If you have ever been curious about what Jesus was like as a child, Luke 2 provides a glimpse at the 12-year-old Jesus in the temple that proves he already knew who he was and was setting his priorities for the mission for which God sent Him. Classroom activities about this fateful Passover visit to the temple in Jerusalem help children relate to the emotional impact it must have had on Mary and Joseph to "lose" the Son of God and then find him abounding in wisdom beyond all normal expectation. Additionally, children can practice obedience, which Jesus modeled in his relationship with his Earthly parents.
Searching for Jesus
Gather the children in a large circle. Choose one to be the worried parent looking for a lost child. Blindfold her and have her stand in the middle. Secretly hand one of the other children a Jesus doll. The seeking parent must try to find someone in the circle, touch his arm, and ask, "Have you seen my child?" until she finds the person holding the doll. Explain that the crowds were so large during the holiday that it would have been hard for Mary and Joseph to see through the crowds to find their missing son. Ask students to give examples of times they have been lost in a crowd or public place and discuss how they and their parents felt.
When Mary and Joseph finally found Jesus in the temple, the teachers were amazed by the depth of his knowledge and understanding of scripture at such a young age. You can challenge your students' own scripture knowledge with a quick memory verse review game. Have the children stand in a circle and hand one a rubber ball. Play some music while they toss the ball back and forth. When the music stops, the child holding the ball must recite one of the memory verses for the quarter. Continue playing until each child has had a turn to recite at least one verse.
The gospel of Luke records that Mary and Joseph were somewhat mystified by Jesus' answer when asked why he did this to them. Nevertheless, even though he was the all-sovereign Son of God, he returned home and obeyed them as his Earthly parents, setting an example for how all children are to act toward their parents. Children can make an obedience thermometer to take home to keep track of how well they obey their parents during the week. Draw a large thermometer on a piece of paper. Starting at the bottom, write "never," "some of the time," "most of the time" and "all the time." Write instructions to one side that explain that being cheerful, prompt and obedient raises the temperature while complaining, stalling or partial obedience lowers the temperature. Cut a small horizontal slit at the top and bottom and tape two long thin strips of paper together end to end, one red and one white. Feed the open ends through the slits, trim as necessary and secure the loop with another piece of tape. Send it home with the children and explain to parents that you are asking them to keep track of their child's obedience temperature for the week and send back a report the following week to help the child in her quest to be like Jesus.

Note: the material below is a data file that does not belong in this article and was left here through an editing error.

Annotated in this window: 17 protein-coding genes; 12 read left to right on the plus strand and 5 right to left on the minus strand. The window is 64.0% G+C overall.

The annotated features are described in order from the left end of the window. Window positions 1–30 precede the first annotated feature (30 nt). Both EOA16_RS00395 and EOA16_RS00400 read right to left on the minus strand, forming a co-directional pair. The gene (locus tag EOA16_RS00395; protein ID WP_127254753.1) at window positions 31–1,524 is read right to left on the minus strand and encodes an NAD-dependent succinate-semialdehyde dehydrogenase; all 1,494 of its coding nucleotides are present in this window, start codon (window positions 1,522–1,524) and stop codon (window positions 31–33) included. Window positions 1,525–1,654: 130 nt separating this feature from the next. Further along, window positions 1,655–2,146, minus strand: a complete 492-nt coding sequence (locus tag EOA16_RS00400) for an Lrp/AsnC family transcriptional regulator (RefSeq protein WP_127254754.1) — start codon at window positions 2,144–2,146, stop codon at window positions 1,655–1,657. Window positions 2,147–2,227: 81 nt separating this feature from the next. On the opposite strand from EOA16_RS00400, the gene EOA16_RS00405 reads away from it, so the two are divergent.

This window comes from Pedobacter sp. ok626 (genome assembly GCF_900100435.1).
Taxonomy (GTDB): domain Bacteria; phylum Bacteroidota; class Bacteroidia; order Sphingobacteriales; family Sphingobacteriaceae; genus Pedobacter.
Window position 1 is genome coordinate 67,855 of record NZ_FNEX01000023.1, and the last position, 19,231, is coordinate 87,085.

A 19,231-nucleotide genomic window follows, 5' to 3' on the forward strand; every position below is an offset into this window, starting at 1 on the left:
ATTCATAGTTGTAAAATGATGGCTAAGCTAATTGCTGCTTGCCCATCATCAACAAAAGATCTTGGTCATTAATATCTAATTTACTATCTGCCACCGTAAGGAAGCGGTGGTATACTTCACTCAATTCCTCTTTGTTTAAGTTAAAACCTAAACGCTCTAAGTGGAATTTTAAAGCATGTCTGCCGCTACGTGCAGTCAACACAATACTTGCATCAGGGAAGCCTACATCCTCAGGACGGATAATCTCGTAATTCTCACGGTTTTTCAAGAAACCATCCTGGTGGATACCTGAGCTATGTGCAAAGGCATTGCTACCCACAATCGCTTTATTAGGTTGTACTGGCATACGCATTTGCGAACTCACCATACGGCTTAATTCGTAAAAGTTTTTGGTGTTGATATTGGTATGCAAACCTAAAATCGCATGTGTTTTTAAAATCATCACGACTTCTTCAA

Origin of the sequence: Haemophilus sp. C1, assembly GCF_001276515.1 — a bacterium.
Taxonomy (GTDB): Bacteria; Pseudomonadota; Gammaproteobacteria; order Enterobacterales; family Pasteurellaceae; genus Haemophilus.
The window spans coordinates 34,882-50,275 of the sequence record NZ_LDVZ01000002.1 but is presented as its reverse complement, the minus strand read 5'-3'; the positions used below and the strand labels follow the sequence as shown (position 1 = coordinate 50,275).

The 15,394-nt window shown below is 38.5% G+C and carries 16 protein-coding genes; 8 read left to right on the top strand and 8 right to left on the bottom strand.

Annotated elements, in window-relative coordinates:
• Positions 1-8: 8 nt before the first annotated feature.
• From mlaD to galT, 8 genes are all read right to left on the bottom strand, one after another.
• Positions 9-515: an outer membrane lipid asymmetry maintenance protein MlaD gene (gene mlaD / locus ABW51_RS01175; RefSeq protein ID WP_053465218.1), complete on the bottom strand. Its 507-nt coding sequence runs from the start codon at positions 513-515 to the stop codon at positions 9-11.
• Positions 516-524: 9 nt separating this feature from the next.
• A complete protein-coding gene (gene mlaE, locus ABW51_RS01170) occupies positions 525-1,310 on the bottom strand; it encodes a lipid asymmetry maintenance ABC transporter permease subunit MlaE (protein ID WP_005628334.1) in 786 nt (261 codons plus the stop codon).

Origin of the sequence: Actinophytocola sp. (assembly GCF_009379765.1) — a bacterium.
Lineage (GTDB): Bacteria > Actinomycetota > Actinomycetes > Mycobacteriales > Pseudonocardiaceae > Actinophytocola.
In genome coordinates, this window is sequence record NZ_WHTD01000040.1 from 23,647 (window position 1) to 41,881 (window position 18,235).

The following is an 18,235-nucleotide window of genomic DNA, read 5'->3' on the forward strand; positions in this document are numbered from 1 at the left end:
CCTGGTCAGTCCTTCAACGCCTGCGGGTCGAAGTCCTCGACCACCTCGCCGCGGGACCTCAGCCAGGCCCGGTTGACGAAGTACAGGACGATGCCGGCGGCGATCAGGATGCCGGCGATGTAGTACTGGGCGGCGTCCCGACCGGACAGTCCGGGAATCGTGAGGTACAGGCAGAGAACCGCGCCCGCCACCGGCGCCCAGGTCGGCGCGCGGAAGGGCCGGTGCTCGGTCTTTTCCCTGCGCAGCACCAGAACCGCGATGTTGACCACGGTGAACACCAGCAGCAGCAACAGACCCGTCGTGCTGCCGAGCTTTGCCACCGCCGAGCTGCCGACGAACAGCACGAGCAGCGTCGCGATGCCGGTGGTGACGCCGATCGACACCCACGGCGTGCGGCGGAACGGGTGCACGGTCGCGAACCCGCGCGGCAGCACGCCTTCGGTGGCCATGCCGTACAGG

Act it Out
Have students act out the story, fleshing out details and real emotions of what the search and discovery of Jesus in the temple would have been like. Another dramatic option is to play obedience charades and have students pantomime situations in which they need to obey their parents, varying the child's response from cheerful obedience, slow, begruding obedience to defiance. Others guess what the parent asks them to do and rate the obedience level the child shows in the situation.
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